I used to laugh about Cannondales in the old days for been always twisted but I never spec that from a Nicolai..

No my wheel is vertically parallel to the frame so the bike does track straight, the problem is that the rim needs to be "Move" to one side like if I was riding a Pugley.
 

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My experience with mailing to Nicolai isn't also that good. I stopped mailing them and now I give them a call if I have a question. Much quicker! Friendly people over there.
 

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Ok - so if the frame was sourced from Spain your first point of reference should be the shop that supplied it, then the spanish distributor (listed on http://www.nicolai.net/83-1-Worldwide+Distributor+Contacts.html).

For the frame to ride 'true' the rear wheel needs to be aligned with the front wheel and that's how Nicolai set the frames. This sometimes means the wheel will appear to be slightly misaligned in the rear triangle. Think about it - if the head tube was off by 45 degrees it wouldn't matter a jot if the rear wheel was aligned perfectly to the rear triangle - the bike wouldn't be ridable.

There's enough tyre clearance on the frames that this shouldn't make use of wide tyres (within spec) a problem and you should true/dish your wheel as standard.
 

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Take a piece of string and run it from one rear dropout around the headtube and back to the other dropout. Then measure the distance from the string to the seat tube on both sides. This will tell you if the rear triangle is asymmetrical.

Slightly asymmetrical shape can be corrected by compensating with wheel dish - as you have done. You will not be able to feel it when riding - not even on a Pugsley or Moonlander (28 mm offset). Certainly not if it's just 3 mm. If you think you feel something, it's 100% placebo. Knowledge of not actually being able to feel it should help you with the perceived problem.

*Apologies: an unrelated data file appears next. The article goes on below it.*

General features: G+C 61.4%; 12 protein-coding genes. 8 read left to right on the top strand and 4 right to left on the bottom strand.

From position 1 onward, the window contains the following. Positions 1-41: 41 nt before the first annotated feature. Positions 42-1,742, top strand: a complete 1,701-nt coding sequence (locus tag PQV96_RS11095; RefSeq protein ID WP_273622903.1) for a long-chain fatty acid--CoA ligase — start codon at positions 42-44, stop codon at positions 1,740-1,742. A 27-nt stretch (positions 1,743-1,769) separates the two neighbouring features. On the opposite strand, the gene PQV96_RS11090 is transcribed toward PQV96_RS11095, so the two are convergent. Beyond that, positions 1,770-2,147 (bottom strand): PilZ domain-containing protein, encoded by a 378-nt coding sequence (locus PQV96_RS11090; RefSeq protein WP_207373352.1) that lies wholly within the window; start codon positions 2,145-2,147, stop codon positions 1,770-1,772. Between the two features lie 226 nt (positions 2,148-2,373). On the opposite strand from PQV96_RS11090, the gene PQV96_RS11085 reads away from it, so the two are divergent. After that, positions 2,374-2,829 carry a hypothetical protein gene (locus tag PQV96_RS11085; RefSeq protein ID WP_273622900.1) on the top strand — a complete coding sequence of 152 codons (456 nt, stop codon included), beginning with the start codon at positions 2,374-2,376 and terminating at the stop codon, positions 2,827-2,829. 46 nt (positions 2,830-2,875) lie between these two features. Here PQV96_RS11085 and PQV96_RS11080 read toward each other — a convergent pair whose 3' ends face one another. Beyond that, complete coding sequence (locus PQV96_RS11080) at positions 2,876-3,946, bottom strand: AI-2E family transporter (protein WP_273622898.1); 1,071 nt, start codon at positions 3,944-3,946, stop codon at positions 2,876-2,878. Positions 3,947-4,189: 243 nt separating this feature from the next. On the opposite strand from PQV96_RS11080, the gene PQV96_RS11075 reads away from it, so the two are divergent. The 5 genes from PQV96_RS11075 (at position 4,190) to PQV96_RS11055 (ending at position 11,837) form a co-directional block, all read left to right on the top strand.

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Discussion Starter · #14 ·
Take a piece of string and run it from one rear dropout around the headtube and back to the other dropout. Then measure the distance from the string to the seat tube on both sides. This will tell you if the rear triangle is asymmetrical.
Saul I do you one better, I used a park alignment gauge and the frame is asymmetrical by 3.2mm, I'm still waiting for a email from Nicolai to see if this is by design or a manufacturing mistake..
Slightly asymmetrical shape can be corrected by compensating with wheel dish - as you have done. You will not be able to feel it when riding - not even on a Pugsley or Moonlander (28 mm offset). Certainly not if it's just 3 mm. If you think you feel something, it's 100% placebo. Knowledge of not actually being able to feel it should help you with the perceived problem.
Oh I never say I feel anything, the bike tracks just fine, but if I did not dish the wheel will be impossible to ride..
 

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I trust your measurement and wouldn't want to dish every wheel I use to fit one frame only. Let's hope yours gets sorted, perhaps the various dropouts have enough selection range to take care of this?